Though its story is messy and drawn-out, there’s a lot of fun to be had with Kingmaker thanks to its snappy editing and sense of humor.
Korean cinema has always possessed a penchant for the political, and Kingmaker (킹메이커) takes that idea and runs with it. It’s a high-stakes game of espionage and betrayal which, through its creative editing and directorial choices, allows the audience to really lose themselves in this complex narrative machine for two fascinating hours. The plot admittedly gets lost in its own complications and contrivances from time to time, but the film’s visual style and dry humor should be enough to keep most audiences invested in this story.
Kingmaker tells the story of a political campaign strategist named Seo Chang-dae (Lee Sun Gyun), who teams up with one of South Korea’s leading politicians (Sol Kyung-gu) and helps carry him to landslide popularity. But once the two masterminds begin to develop conflicting ideologies, their loyalties are tested and their powerful bond begins to slowly fall apart. Chang-dae certainly isn’t the kind of character who’s led by his moral conscience – in fact, many of the film’s most exciting scenes revolve around complex plots orchestrated by Chang-dae in order to diminish the legitimacy of his political rivals. His outlandish ideas and flawless execution are always entertaining to watch, and it’s in these contained scenes that Kingmaker really thrives.
Director Byun Sung-hyun really brings these moments to life with inspired direction that constantly subverts the audience’s expectations, ensuring that we never know exactly what’s coming next. Unfortunately, the film’s overarching plot sadly isn’t tight enough to really bring these moments together in an interesting way.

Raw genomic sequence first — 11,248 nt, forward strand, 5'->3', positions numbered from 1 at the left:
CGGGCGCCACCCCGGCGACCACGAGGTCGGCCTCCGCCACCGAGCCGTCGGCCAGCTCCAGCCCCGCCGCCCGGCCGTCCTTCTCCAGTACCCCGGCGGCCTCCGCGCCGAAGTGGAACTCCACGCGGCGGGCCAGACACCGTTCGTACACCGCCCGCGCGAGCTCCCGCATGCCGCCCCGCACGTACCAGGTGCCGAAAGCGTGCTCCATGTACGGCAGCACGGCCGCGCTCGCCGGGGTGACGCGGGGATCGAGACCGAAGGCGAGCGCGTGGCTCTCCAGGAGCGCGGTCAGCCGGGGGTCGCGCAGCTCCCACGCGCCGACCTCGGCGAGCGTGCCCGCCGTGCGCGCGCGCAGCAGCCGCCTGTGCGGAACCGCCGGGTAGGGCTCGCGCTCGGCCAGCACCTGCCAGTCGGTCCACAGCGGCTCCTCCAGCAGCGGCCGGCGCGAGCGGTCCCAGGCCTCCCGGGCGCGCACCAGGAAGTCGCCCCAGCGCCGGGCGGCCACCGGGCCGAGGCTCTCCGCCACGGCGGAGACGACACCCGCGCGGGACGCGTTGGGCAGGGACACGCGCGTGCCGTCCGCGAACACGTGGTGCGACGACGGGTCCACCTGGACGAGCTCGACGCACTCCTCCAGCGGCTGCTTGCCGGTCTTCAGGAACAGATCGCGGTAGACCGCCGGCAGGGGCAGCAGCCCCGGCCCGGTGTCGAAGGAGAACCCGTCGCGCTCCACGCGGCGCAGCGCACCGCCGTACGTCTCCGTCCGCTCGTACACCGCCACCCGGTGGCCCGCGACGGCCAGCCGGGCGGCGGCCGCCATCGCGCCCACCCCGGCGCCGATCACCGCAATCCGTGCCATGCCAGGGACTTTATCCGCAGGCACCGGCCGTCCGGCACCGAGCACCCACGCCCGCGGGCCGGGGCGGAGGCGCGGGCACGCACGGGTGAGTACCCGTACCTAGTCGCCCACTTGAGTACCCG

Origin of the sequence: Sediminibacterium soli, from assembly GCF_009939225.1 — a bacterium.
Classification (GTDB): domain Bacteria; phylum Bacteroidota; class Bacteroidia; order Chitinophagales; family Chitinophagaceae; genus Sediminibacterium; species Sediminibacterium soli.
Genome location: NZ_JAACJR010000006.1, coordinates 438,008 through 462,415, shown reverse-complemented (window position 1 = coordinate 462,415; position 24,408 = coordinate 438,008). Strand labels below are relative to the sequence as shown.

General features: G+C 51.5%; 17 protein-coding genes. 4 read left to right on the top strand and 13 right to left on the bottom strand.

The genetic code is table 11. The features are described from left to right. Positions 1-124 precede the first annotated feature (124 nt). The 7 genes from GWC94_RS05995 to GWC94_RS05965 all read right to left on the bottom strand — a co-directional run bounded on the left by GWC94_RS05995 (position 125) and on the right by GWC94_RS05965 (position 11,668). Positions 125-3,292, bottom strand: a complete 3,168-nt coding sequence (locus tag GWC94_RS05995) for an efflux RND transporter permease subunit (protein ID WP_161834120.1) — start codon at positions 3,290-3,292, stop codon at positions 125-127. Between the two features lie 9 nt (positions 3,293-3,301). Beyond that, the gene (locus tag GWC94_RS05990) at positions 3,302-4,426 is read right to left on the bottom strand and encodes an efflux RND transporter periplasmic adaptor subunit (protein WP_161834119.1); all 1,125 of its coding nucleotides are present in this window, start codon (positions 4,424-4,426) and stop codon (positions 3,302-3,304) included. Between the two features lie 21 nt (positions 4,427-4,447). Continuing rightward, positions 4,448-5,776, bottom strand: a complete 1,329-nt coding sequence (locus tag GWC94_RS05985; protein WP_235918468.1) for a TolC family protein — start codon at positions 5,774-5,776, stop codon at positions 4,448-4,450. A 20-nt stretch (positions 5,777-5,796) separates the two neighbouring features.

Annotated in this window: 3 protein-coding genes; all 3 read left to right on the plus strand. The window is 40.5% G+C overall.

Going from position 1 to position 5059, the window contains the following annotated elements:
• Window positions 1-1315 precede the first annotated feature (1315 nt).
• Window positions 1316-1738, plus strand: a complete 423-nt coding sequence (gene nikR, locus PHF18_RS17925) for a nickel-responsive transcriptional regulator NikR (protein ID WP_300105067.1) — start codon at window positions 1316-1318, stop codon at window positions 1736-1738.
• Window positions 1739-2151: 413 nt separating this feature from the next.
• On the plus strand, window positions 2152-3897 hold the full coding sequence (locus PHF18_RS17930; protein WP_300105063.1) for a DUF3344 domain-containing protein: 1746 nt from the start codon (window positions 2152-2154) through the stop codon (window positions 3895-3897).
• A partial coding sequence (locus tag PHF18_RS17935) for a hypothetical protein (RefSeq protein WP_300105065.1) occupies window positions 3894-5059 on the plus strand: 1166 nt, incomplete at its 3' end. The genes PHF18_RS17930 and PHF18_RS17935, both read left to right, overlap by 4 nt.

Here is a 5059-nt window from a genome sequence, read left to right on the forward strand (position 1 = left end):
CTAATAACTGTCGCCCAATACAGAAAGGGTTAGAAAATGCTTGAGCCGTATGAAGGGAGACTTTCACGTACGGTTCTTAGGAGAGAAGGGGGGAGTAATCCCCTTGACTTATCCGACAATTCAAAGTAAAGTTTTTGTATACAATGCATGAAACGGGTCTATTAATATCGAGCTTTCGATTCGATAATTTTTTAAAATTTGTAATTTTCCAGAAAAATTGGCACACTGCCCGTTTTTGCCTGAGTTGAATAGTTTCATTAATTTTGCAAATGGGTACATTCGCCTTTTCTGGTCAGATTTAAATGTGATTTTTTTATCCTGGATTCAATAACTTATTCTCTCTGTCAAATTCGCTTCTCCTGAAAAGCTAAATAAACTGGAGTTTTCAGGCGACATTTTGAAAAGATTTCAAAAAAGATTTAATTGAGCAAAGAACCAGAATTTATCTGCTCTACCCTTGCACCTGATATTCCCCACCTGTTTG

Kingmaker centers around politics above all else, but it often neglects to make this political battle actually worthwhile. From the very first scene, the film assumes that the audience is already invested in the characters and their motives without really giving any reason for them to be. The funny moments work really well, and that’s mostly because Sung-hyun’s sharp writing and fundamental understanding of his characters – but the emotional and dramatic moments lack depth because we’re given no reason to really care about them. None of the characters are particularly likable (which is a crucial reason that the comedy works so well), but that can often prevent the viewer from really caring about what happens to them.
But that doesn’t mean there’s nothing to enjoy in Kingmaker. The two lead performances from Lee Sun Gyun and Sol Kyung-gu are both brilliant, with both actors successfully balancing the comedic and dramatic tones of the screenplay in a way that genuinely works and never feels forced. Their on-screen chemistry works excellently, and even though their characters are underdeveloped, they never fail to light up the screen in their several scenes together. Seo Eun-soo is also a standout, bringing a much-needed level of realism to keep things grounded in reality whenever the two protagonists lean too far into the unbelievable.
Beyond all the criticism, there’s one feature of Kingmaker that absolutely deserves praise, and that’s the editing. The film’s editing team really brought everything they had to this project, and it shows in every single scene. From creative transitions to beautiful color grading, there’s hardly a single moment where something unconventional and eye-catching isn’t happening on the screen. Even those without an eye for a film’s technical achievements will surely notice Kingmaker’s excellence in this field, and it’s easily the film’s strongest aspect. The performances are good, the writing is solid, but the editing and cinematography are seriously impressive. It’s easy to imagine that many aspiring filmmakers in the future will cite Kingmaker as a major source of inspiration, and that’s a huge compliment to the film.
Ultimately, Kingmaker is made with a very specific audience in mind. It’s a political thriller in the rawest and most literal sense, and if you’re not the kind of person who finds excitement in the inner workings of large-scale politics, it’s difficult to imagine that you’ll take much away from the film’s narrative. But that definitely shouldn’t deter audiences from watching the film, because there are so many interesting decisions made by the director that you simply wouldn’t find it any other Western thriller. Kingmaker is a film for those whose interests lie in either filmmaking or politics, and whilst it’s bound to be an eye-opening experience for those audiences, more casual viewers may find themselves underwhelmed.
Kingmaker will premiere on November 12 at the 2022 London Korean Film Festival, which will run 3-17 November in cinema venues around London.